This valve controls the amount of refrigerant sent to the evaporator coil. Too much and the refrigerant can settle at the bottom of the refrigerant lines. Too little forces the system to work harder to produce the same amount of cooled air. 

 Blower and Blower Motor 

Designed to create air movement, the blower uses a rotating motor to distribute the cooled air throughout the unit or building. 


No matter the size or composition, air filters perform two distinct functions. 

  1. Filters prevent dirt, dust, and debris from entering the system. Excessive dust accumulations can result in overheating, excessive wear, and a shortened life cycle.
  2.   Filters protect tenants and occupants by blocking allergens, dander, and dust from entering your lungs, which can cause inflammation and discomfort.
  3.  Regular cleaning or replacement can maximize AC performance while lowering energy usage and unexpected system and component repairs. 


The ducting used to move the air can be rigid or flexible in its construction. And you will find the ductwork above the suspended ceiling, in the attic, and even in the basement areas of a suite or building. Supply ducts carry the treated air back into the building or suite, while return ducts bring used air back to the unit to begin the process again. 

Now let’s look at the outdoor air conditioning unit, typically called the condenser. Like the interior unit, the condenser also houses the remaining four commercial air conditioning system components.  

Condenser Coil 

Essentially, the condenser coil works like the evaporative coil, except in reverse. As the refrigerant passes through the condenser coil, it’s heated instead of cooled. Contrary to popular thinking, air conditioning doesn’t cool the air; it removes heat from the airflow via the condenser, where the heat can quickly dissipate into the outside air. 


Fans help keep the condenser from overheating by moving the heated air up, out, and away from the condenser unit. 


The compressor provides three critical functions of the air conditioning process. 

  1. When the hot refrigerant reaches the compressor, it’s heated again to become warmer than the outside air. This higher temperature ensures that the heat will transfer from the refrigerant to the cooler outside air more quickly.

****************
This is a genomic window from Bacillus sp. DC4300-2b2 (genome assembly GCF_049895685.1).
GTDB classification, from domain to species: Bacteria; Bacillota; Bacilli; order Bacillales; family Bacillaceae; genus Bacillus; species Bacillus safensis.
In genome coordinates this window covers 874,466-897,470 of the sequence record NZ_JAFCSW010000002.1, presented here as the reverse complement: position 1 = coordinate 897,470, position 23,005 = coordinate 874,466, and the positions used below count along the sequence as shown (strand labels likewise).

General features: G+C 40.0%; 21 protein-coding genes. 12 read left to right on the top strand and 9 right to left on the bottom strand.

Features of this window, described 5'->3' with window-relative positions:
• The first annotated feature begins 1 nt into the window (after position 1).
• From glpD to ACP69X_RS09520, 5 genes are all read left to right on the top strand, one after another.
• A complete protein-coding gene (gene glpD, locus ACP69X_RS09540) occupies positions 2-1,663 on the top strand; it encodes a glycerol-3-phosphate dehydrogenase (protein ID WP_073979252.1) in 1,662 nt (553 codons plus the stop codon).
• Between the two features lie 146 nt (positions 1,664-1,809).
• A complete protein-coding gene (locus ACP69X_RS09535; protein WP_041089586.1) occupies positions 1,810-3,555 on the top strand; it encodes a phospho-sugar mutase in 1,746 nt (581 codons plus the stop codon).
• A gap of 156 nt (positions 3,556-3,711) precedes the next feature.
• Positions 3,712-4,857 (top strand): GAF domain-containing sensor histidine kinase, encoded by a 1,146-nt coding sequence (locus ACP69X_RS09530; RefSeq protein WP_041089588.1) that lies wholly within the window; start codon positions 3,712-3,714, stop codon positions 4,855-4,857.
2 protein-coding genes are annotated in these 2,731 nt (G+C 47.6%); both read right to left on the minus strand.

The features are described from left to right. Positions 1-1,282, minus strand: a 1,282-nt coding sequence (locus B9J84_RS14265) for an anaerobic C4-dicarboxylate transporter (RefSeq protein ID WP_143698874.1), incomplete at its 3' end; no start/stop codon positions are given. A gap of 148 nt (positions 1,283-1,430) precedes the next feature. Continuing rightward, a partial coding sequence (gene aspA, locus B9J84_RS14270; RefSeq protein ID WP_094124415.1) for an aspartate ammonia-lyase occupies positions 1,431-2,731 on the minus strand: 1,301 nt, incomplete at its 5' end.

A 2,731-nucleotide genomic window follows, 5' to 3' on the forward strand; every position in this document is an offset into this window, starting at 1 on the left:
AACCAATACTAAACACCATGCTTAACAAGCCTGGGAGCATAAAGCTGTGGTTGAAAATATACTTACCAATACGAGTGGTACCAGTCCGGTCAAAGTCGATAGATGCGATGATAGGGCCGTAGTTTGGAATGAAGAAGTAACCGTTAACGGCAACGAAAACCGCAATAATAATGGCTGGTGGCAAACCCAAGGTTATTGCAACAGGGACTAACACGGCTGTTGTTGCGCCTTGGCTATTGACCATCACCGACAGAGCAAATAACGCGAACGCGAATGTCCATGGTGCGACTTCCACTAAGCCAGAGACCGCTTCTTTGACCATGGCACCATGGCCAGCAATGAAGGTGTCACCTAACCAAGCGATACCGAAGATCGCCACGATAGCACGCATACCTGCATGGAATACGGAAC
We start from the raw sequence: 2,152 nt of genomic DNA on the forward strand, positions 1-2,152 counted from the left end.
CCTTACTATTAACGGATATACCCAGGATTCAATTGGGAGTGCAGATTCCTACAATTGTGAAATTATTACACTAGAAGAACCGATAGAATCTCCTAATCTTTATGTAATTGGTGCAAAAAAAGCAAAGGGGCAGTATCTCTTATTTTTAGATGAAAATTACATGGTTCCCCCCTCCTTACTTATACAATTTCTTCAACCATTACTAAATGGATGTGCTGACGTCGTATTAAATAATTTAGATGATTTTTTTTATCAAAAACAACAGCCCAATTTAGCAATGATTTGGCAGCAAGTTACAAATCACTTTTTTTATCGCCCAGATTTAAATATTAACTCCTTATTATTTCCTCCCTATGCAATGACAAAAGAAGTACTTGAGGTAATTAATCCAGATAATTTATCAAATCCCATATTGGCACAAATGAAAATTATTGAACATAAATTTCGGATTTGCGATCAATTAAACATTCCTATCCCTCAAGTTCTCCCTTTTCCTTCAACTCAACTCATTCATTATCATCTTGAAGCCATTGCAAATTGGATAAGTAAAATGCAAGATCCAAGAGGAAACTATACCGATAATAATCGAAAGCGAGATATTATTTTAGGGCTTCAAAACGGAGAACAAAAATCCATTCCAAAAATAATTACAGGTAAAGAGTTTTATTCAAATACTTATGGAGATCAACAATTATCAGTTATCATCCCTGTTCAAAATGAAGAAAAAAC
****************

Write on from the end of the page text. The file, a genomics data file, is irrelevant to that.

2.  The refrigerant must have a way to convert from gas to liquid before being pumped back into the evaporative coil.
  3.  And the refrigerant requires a pump for traveling through the lines between the condenser and evaporative coils where the refrigerant becomes so cold it removes the heat from the air moving across the evaporative coil.

 Refrigerant lines 

These lines utilize copper tubing and provide the following functions. 

  •  The suction line carries refrigerant between the evaporator and the compressor.
  • The discharge line connects the compressor to the condenser.
  • The liquid line connects the condenser to the expansion valve or device.

Always use Type L air conditioning and refrigeration (ACR) tubing when replacing refrigerant lines, as it’s manufactured to be cleaned, dehydrated, and capped to avoid contamination during transport, storage, and installation. 

As you can see, the anatomy of any commercial air conditioning system requires many moving parts working in unison to keep your office or building cool and comfortable during the spring and summer seasons. 

 MaintenX can service and install all makes and models of air-conditioning systems, including:

  •  Carrier 
  • Trane 
  • Lennox 
  • York 
  • Daikin 
  • McQuay 

 Should you have any questions regarding your current air conditioning system, the MaintenX HVAC/R Team can provide the answers, installations, equipment maintenance, and emergency repairs for all commercial AC systems.